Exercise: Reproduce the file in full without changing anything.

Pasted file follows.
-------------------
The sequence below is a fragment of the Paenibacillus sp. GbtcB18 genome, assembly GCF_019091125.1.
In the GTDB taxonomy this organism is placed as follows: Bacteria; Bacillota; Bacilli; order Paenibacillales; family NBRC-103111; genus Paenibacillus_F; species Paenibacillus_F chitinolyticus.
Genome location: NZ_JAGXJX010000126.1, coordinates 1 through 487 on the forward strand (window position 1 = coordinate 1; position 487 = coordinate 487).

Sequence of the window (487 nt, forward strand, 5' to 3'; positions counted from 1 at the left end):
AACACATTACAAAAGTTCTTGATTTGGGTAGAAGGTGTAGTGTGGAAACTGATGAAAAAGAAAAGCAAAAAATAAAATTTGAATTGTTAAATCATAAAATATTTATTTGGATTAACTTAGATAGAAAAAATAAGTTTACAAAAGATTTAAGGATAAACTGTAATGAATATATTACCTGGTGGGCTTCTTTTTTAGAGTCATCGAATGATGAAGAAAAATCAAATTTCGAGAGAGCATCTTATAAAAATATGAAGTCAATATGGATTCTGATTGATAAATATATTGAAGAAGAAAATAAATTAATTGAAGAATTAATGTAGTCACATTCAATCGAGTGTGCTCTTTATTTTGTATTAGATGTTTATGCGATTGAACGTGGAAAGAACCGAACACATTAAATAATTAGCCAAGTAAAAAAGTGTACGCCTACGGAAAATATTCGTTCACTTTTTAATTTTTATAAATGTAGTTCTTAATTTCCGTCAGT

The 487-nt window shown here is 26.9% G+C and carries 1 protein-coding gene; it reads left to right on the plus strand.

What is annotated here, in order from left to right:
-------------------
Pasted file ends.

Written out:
The sequence below is a fragment of the Paenibacillus sp. GbtcB18 genome, assembly GCF_019091125.1.
In the GTDB taxonomy this organism is placed as follows: Bacteria; Bacillota; Bacilli; order Paenibacillales; family NBRC-103111; genus Paenibacillus_F; species Paenibacillus_F chitinolyticus.
Genome location: NZ_JAGXJX010000126.1, coordinates 1 through 487 on the forward strand (window position 1 = coordinate 1; position 487 = coordinate 487).

Sequence of the window (487 nt, forward strand, 5' to 3'; positions counted from 1 at the left end):
AACACATTACAAAAGTTCTTGATTTGGGTAGAAGGTGTAGTGTGGAAACTGATGAAAAAGAAAAGCAAAAAATAAAATTTGAATTGTTAAATCATAAAATATTTATTTGGATTAACTTAGATAGAAAAAATAAGTTTACAAAAGATTTAAGGATAAACTGTAATGAATATATTACCTGGTGGGCTTCTTTTTTAGAGTCATCGAATGATGAAGAAAAATCAAATTTCGAGAGAGCATCTTATAAAAATATGAAGTCAATATGGATTCTGATTGATAAATATATTGAAGAAGAAAATAAATTAATTGAAGAATTAATGTAGTCACATTCAATCGAGTGTGCTCTTTATTTTGTATTAGATGTTTATGCGATTGAACGTGGAAAGAACCGAACACATTAAATAATTAGCCAAGTAAAAAAGTGTACGCCTACGGAAAATATTCGTTCACTTTTTAATTTTTATAAATGTAGTTCTTAATTTCCGTCAGT

The 487-nt window shown here is 26.9% G+C and carries 1 protein-coding gene; it reads left to right on the plus strand.

What is annotated here, in order from left to right: